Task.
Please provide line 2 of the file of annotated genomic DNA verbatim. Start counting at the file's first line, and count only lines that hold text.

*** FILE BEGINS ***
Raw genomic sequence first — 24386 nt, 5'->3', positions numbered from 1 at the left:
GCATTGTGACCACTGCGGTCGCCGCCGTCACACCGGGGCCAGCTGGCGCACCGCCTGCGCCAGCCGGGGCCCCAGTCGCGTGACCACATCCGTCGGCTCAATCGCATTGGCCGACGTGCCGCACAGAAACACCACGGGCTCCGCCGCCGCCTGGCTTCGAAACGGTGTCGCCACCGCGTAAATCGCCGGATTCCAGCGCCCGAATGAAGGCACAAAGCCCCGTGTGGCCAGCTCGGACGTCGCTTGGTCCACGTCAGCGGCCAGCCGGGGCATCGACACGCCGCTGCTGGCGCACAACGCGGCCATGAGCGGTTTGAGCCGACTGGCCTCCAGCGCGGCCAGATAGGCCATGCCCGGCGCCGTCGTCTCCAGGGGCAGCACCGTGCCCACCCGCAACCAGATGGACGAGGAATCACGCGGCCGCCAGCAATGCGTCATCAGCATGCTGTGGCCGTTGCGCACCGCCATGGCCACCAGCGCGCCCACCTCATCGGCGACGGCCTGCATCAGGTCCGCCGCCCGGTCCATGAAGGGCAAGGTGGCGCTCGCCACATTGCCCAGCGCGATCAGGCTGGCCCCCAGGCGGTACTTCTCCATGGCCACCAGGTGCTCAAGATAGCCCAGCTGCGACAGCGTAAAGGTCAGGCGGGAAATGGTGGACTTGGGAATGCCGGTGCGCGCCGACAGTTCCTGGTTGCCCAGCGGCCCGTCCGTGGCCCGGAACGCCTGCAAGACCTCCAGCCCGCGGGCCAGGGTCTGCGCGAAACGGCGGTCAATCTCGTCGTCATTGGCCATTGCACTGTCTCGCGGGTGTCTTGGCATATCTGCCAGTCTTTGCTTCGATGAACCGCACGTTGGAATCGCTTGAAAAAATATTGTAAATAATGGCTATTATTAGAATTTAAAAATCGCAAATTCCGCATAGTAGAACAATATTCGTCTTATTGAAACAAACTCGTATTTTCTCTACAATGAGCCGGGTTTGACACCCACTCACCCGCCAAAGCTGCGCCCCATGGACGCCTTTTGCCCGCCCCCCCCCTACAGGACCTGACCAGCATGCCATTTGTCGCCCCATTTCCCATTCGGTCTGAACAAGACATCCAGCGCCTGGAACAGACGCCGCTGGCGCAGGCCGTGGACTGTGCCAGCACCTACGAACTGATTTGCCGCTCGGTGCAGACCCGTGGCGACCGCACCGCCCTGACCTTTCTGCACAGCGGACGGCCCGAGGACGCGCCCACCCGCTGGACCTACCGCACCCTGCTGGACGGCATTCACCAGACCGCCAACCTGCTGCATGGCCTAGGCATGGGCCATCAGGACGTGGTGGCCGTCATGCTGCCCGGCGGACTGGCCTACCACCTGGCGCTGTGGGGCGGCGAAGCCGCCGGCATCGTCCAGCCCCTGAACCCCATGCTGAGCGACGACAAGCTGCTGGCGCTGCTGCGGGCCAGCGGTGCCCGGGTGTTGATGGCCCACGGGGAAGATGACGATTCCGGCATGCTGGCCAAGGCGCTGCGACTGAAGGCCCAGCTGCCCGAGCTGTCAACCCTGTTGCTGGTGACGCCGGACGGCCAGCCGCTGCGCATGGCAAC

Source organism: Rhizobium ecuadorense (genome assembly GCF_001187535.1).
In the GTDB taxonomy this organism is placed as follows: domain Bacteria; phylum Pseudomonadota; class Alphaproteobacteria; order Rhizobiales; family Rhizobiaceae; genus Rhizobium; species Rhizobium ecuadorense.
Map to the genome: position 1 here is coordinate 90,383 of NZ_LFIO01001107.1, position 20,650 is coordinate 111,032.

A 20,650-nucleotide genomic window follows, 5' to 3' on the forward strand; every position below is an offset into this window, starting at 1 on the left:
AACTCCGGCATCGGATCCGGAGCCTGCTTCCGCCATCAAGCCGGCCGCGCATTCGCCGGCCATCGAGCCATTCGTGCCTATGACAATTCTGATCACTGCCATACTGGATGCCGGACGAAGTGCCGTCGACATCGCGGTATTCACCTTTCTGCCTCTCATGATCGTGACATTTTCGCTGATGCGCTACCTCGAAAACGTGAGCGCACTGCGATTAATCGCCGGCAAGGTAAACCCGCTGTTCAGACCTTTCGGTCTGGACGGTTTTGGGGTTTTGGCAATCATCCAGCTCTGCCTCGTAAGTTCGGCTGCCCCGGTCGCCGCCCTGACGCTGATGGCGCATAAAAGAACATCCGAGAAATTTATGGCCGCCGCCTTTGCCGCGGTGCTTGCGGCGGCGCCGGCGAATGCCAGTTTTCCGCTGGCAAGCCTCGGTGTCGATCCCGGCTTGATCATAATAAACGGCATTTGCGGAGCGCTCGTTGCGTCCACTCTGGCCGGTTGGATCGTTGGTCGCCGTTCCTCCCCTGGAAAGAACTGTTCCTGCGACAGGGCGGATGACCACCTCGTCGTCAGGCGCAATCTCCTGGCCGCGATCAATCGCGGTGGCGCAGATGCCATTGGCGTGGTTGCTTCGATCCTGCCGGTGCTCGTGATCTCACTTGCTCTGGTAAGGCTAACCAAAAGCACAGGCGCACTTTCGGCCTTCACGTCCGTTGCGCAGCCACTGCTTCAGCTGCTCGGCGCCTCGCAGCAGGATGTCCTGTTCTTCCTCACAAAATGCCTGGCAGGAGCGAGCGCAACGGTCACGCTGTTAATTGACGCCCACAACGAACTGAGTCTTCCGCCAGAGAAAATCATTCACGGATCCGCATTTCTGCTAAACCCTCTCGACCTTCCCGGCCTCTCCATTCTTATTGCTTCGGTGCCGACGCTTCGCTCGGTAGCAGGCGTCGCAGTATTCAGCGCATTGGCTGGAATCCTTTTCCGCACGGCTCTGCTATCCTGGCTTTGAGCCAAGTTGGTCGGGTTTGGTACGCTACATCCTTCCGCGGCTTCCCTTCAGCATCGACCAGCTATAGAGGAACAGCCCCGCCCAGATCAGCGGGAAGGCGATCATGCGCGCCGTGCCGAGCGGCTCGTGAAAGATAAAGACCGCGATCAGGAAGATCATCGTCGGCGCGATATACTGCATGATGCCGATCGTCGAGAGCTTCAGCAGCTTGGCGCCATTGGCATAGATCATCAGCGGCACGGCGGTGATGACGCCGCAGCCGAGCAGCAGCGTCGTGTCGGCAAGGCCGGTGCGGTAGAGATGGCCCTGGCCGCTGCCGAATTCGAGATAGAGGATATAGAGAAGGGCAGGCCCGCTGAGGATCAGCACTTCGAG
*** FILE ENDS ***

GCATTGTGACCACTGCGGTCGCCGCCGTCACACCGGGGCCAGCTGGCGCACCGCCTGCGCCAGCCGGGGCCCCAGTCGCGTGACCACATCCGTCGGCTCAATCGCATTGGCCGACGTGCCGCACAGAAACACCACGGGCTCCGCCGCCGCCTGGCTTCGAAACGGTGTCGCCACCGCGTAAATCGCCGGATTCCAGCGCCCGAATGAAGGCACAAAGCCCCGTGTGGCCAGCTCGGACGTCGCTTGGTCCACGTCAGCGGCCAGCCGGGGCATCGACACGCCGCTGCTGGCGCACAACGCGGCCATGAGCGGTTTGAGCCGACTGGCCTCCAGCGCGGCCAGATAGGCCATGCCCGGCGCCGTCGTCTCCAGGGGCAGCACCGTGCCCACCCGCAACCAGATGGACGAGGAATCACGCGGCCGCCAGCAATGCGTCATCAGCATGCTGTGGCCGTTGCGCACCGCCATGGCCACCAGCGCGCCCACCTCATCGGCGACGGCCTGCATCAGGTCCGCCGCCCGGTCCATGAAGGGCAAGGTGGCGCTCGCCACATTGCCCAGCGCGATCAGGCTGGCCCCCAGGCGGTACTTCTCCATGGCCACCAGGTGCTCAAGATAGCCCAGCTGCGACAGCGTAAAGGTCAGGCGGGAAATGGTGGACTTGGGAATGCCGGTGCGCGCCGACAGTTCCTGGTTGCCCAGCGGCCCGTCCGTGGCCCGGAACGCCTGCAAGACCTCCAGCCCGCGGGCCAGGGTCTGCGCGAAACGGCGGTCAATCTCGTCGTCATTGGCCATTGCACTGTCTCGCGGGTGTCTTGGCATATCTGCCAGTCTTTGCTTCGATGAACCGCACGTTGGAATCGCTTGAAAAAATATTGTAAATAATGGCTATTATTAGAATTTAAAAATCGCAAATTCCGCATAGTAGAACAATATTCGTCTTATTGAAACAAACTCGTATTTTCTCTACAATGAGCCGGGTTTGACACCCACTCACCCGCCAAAGCTGCGCCCCATGGACGCCTTTTGCCCGCCCCCCCCCTACAGGACCTGACCAGCATGCCATTTGTCGCCCCATTTCCCATTCGGTCTGAACAAGACATCCAGCGCCTGGAACAGACGCCGCTGGCGCAGGCCGTGGACTGTGCCAGCACCTACGAACTGATTTGCCGCTCGGTGCAGACCCGTGGCGACCGCACCGCCCTGACCTTTCTGCACAGCGGACGGCCCGAGGACGCGCCCACCCGCTGGACCTACCGCACCCTGCTGGACGGCATTCACCAGACCGCCAACCTGCTGCATGGCCTAGGCATGGGCCATCAGGACGTGGTGGCCGTCATGCTGCCCGGCGGACTGGCCTACCACCTGGCGCTGTGGGGCGGCGAAGCCGCCGGCATCGTCCAGCCCCTGAACCCCATGCTGAGCGACGACAAGCTGCTGGCGCTGCTGCGGGCCAGCGGTGCCCGGGTGTTGATGGCCCACGGGGAAGATGACGATTCCGGCATGCTGGCCAAGGCGCTGCGACTGAAGGCCCAGCTGCCCGAGCTGTCAACCCTGTTGCTGGTGACGCCGGACGGCCAGCCGCTGCGCATGGCAAC